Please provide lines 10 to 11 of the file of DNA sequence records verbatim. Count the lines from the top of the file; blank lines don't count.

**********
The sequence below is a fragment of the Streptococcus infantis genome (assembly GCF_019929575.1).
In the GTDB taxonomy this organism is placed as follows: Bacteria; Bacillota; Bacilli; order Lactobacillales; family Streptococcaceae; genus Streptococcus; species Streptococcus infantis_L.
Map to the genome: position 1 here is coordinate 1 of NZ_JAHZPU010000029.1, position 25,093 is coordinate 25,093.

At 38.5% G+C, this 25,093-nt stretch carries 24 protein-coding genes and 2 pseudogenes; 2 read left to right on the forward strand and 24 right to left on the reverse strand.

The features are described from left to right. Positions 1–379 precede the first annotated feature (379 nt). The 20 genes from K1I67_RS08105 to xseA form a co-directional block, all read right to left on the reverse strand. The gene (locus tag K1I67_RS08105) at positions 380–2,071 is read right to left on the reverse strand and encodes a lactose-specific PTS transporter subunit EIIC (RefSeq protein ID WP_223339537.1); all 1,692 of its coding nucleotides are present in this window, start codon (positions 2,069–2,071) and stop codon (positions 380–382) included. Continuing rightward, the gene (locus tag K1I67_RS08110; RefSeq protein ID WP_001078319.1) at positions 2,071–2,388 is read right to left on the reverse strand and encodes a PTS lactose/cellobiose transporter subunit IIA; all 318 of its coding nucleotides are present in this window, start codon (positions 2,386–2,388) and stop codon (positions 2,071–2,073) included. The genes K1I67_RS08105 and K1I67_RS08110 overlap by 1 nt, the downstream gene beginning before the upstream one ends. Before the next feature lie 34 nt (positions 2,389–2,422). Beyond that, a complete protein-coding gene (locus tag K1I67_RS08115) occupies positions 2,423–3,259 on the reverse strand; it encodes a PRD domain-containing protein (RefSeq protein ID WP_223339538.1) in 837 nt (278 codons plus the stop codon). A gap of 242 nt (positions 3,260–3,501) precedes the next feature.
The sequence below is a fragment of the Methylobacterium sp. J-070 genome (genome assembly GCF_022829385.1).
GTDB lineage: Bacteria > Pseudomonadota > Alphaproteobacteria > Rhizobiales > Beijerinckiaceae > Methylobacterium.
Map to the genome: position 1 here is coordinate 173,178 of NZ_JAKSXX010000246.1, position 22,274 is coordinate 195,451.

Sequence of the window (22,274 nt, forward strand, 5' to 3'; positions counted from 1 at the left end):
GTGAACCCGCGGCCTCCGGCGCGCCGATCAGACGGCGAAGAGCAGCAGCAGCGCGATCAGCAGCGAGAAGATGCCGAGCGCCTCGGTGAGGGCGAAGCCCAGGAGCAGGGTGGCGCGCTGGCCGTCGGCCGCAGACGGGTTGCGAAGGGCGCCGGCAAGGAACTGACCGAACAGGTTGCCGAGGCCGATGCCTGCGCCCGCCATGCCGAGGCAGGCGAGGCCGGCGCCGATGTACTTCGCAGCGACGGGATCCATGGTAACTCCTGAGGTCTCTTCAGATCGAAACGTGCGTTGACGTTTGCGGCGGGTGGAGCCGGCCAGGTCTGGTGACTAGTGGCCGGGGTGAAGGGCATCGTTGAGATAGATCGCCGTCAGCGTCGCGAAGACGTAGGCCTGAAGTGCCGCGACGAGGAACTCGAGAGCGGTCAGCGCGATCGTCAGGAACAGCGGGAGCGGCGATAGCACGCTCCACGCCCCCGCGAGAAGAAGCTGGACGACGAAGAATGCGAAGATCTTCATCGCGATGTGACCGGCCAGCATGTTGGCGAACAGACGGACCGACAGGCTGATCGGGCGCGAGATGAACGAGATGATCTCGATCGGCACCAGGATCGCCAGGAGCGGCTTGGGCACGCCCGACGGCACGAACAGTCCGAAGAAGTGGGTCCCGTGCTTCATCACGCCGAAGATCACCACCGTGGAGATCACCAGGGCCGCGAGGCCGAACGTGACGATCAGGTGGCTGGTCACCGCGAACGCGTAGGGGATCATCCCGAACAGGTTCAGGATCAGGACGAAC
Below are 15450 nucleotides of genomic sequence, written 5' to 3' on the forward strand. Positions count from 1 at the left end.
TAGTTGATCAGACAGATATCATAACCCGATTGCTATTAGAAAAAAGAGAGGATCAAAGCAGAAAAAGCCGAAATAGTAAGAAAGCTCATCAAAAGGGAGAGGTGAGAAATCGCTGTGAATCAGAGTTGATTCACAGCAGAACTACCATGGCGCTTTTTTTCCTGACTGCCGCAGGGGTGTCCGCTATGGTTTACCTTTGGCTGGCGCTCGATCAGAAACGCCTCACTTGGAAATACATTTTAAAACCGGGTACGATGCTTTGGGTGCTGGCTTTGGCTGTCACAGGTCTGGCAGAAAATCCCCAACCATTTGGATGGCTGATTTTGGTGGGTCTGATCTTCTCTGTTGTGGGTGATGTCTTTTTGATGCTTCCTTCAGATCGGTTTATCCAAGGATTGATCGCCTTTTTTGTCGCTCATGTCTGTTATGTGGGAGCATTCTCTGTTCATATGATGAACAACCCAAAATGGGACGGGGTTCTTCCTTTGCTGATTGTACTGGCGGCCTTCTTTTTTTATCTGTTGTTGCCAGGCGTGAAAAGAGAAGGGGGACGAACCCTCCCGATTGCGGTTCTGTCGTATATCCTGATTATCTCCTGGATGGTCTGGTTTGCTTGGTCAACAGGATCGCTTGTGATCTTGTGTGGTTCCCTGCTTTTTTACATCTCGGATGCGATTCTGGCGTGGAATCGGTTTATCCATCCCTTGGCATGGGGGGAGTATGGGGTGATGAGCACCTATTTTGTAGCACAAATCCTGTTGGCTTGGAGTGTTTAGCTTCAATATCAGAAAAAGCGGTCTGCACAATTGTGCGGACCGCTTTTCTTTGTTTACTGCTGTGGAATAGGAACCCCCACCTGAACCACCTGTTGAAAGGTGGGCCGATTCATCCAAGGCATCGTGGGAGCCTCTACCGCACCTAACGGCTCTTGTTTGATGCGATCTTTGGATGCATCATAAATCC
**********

GTGAACCCGCGGCCTCCGGCGCGCCGATCAGACGGCGAAGAGCAGCAGCAGCGCGATCAGCAGCGAGAAGATGCCGAGCGCCTCGGTGAGGGCGAAGCCCAGGAGCAGGGTGGCGCGCTGGCCGTCGGCCGCAGACGGGTTGCGAAGGGCGCCGGCAAGGAACTGACCGAACAGGTTGCCGAGGCCGATGCCTGCGCCCGCCATGCCGAGGCAGGCGAGGCCGGCGCCGATGTACTTCGCAGCGACGGGATCCATGGTAACTCCTGAGGTCTCTTCAGATCGAAACGTGCGTTGACGTTTGCGGCGGGTGGAGCCGGCCAGGTCTGGTGACTAGTGGCCGGGGTGAAGGGCATCGTTGAGATAGATCGCCGTCAGCGTCGCGAAGACGTAGGCCTGAAGTGCCGCGACGAGGAACTCGAGAGCGGTCAGCGCGATCGTCAGGAACAGCGGGAGCGGCGATAGCACGCTCCACGCCCCCGCGAGAAGAAGCTGGACGACGAAGAATGCGAAGATCTTCATCGCGATGTGACCGGCCAGCATGTTGGCGAACAGACGGACCGACAGGCTGATCGGGCGCGAGATGAACGAGATGATCTCGATCGGCACCAGGATCGCCAGGAGCGGCTTGGGCACGCCCGACGGCACGAACAGTCCGAAGAAGTGGGTCCCGTGCTTCATCACGCCGAAGATCACCACCGTGGAGATCACCAGGGCCGCGAGGCCGAACGTGACGATCAGGTGGCTGGTCACCGCGAACGCGTAGGGGATCATCCCGAACAGGTTCAGGATCAGGACGAAC
Below are 15450 nucleotides of genomic sequence, written 5' to 3' on the forward strand. Positions count from 1 at the left end.